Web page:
Neuronal control of energy balance and modulation of muscle aging by the transcriptional coactivator PGC-1α

Gill, Jonathan François. Neuronal control of energy balance and modulation of muscle aging by the transcriptional coactivator PGC-1α. 2016, Doctoral Thesis, University of Basel, Faculty of Science.


Official URL: http://edoc.unibas.ch/diss/DissB_12032

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Cellular metabolic adaptations play a central role in the body's response to environmental changes and external stimuli and allow the maintenance of a proper energy balance. Transcriptional activators enable the integration of incoming signals and sensing of altered energy levels. Dysregulation of such metabolic pathways is a common mechanism of various tissue dysfunctions contributing to different diseases. A key player in cellular metabolism is the transcriptional coregulator Peroxisome proliferator-activated receptor coactivator 1 alpha (PGC-1α). PGC-1α is expressed in tissues with high basal oxidative capacity such as brain and muscle and regulates the expression of a plethora of genes in response to various external cues, including exercise and fasting. This makes PGC-1α an extremely powerful metabolic sensor and a potential therapeutic target in metabolic diseases. Similarly, its downregulation during muscle aging and its central function in the control of mitochondrial gene expression suggests its crucial role in the development of age-related muscle disorders. However, to establish the true therapeutic potential of PGC-1α, it is important to evaluate its impact on metabolic sensing in those tissues and the consequences of its modulation in such pathological conditions.
To determine the role of PGC-1α in central metabolic sensing and brain regulation of energy balance, we deleted the coactivator specifically in murine AgRP and POMC neurons located in the arcuate nucleus. The ablation of PGC-1α in POMC neurons did not reveal any major phenotype. Conversely, absence of PGC-1α in AgRP cells drove an increase in fat mass coupled with a reduction in locomotor activity and body temperature. Mice lacking the transcriptional coactivator in AgRP neurons exhibited a blunted leptin response and reduced food intake in fed and fasted conditions. Mechanistically, we demonstrated that fasting-induced AgRP expression is blunted in those mice and in an immortalized AgRP cell line, thereby leading to reduced feeding response upon fasting. Collectively, our results highlight a novel role for PGC-1α in neuronal regulation of energy homeostasis, which could be of therapeutic interest for the treatment of obesity and diabetes.
To determine the role of PGC-1α in muscle aging, we used muscle-specific PGC-1α deletion and overexpression mouse models. We confirmed that PGC-1α preserves mitochondrial function and protein expression, as well as muscle endurance during aging. More importantly, we identified a novel function for PGC-1α in muscle, involving the regulation of calcium homeostasis through the control of genes responsible for mitochondrial calcium uptake and mitochondrial association with the sarcoplasmic reticulum. We suspect that PGC-1α-mediated amelioration of calcium metabolism protected the old muscle against ER stress and prevented tubular aggregate formation, which all contributed to reducing muscle apoptosis. Finally, we used muscle cells treated with ceramide or thapsigargin to demonstrate that PGC-1α inhibited apoptosis initiated by mitochondrial or calcium homeostasis impairments. This strongly confirms the potential therapeutic usage of PGC-1α to reduce age-related muscle disorders but also other diseases involving calcium dysregulation.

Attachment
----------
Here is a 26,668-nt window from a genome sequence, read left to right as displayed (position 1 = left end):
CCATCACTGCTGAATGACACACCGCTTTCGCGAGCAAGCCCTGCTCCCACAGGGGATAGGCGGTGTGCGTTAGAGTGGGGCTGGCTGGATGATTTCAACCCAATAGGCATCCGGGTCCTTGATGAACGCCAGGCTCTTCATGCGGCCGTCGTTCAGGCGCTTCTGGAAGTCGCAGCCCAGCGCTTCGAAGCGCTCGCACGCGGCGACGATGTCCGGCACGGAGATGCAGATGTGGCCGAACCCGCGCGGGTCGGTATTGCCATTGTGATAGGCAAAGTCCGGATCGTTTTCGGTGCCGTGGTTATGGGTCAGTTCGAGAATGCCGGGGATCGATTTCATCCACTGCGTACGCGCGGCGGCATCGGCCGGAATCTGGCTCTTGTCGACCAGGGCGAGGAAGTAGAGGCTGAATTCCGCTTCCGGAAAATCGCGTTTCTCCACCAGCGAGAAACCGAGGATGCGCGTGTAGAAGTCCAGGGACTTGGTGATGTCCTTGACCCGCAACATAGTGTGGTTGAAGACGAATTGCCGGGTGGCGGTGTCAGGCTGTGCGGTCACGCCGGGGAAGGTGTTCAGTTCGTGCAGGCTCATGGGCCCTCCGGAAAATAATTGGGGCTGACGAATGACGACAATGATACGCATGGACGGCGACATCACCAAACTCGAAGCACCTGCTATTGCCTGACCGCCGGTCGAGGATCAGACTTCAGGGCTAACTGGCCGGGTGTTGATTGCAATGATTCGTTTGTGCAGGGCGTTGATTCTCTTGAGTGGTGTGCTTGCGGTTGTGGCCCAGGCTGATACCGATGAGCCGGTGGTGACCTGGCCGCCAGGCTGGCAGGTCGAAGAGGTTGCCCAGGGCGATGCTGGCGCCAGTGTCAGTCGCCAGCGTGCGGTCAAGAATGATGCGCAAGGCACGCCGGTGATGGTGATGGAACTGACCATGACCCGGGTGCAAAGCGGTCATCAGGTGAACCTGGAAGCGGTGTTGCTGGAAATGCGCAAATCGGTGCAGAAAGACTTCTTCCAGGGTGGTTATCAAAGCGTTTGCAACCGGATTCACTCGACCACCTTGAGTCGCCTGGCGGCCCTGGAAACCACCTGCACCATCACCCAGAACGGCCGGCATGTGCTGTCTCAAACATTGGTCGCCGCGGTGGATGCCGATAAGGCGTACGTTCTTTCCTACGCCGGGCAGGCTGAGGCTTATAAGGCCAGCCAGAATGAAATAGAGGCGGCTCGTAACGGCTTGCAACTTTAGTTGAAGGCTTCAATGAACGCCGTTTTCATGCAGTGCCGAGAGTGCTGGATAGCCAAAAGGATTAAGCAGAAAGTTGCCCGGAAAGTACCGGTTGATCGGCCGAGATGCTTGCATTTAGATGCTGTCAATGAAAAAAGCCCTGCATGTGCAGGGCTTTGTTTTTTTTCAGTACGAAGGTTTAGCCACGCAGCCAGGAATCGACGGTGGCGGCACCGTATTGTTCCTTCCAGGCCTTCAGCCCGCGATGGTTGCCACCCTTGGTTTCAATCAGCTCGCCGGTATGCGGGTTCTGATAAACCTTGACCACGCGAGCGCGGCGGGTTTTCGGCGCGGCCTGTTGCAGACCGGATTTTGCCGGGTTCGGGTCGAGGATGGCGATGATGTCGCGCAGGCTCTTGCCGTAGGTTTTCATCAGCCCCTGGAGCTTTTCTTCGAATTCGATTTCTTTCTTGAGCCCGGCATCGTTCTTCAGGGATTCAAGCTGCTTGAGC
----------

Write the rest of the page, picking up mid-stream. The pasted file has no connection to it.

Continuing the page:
In a final study, we used the same animal models that either received late-life endurance training or stayed untrained to determine the role of PGC-1α in exercise-mediated muscle improvements during aging. We demonstrated that PGC-1α could not only ameliorate muscle endurance but also age-associated motor dysfunctions. We also showed that PGC-1α muscle deletion led to pre-mature sarcopenia. Finally, we revealed that PGC-1α modulates many beneficial outcomes of exercise in the old muscle. PGC-1α muscle overexpression was sufficient to mimic or even override exercise beneficial effect on muscle aging. This further illustrates the importance of the coactivator in muscle aging and to maximize exercise positive outcomes in the old muscle.
In conclusion, the work undertaken in this thesis delineates new facets of PGC-1α-controlled metabolism. We described a role for PGC-1α as metabolic sensor in the brain and presented novel aspects of muscle metabolism regulated by the coactivator. We showed that it is protective in several ways against age-related muscle disorders and that it promotes exercise effects in this context. This work therefore improves our understanding of the biological processes regulated by PGC-1α and established the transcriptional regulator as a promising target for therapeutic approaches in metabolic and age-associated muscle diseases.
Advisors:Handschin, Christoph and Rüegg, Markus A.
Faculties and Departments:05 Faculty of Science > Departement Biozentrum > Growth & Development > Growth & Development (Handschin)
UniBasel Contributors:Handschin, Christoph and Rüegg, Markus A.
Item Type:Thesis
Thesis Subtype:Doctoral Thesis
Thesis no:12032
Thesis status:Complete
Number of Pages:1 Online-Ressource (304 Seiten)
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edoc DOI:
Last Modified:22 Apr 2018 04:32
Deposited On:13 Feb 2017 11:34

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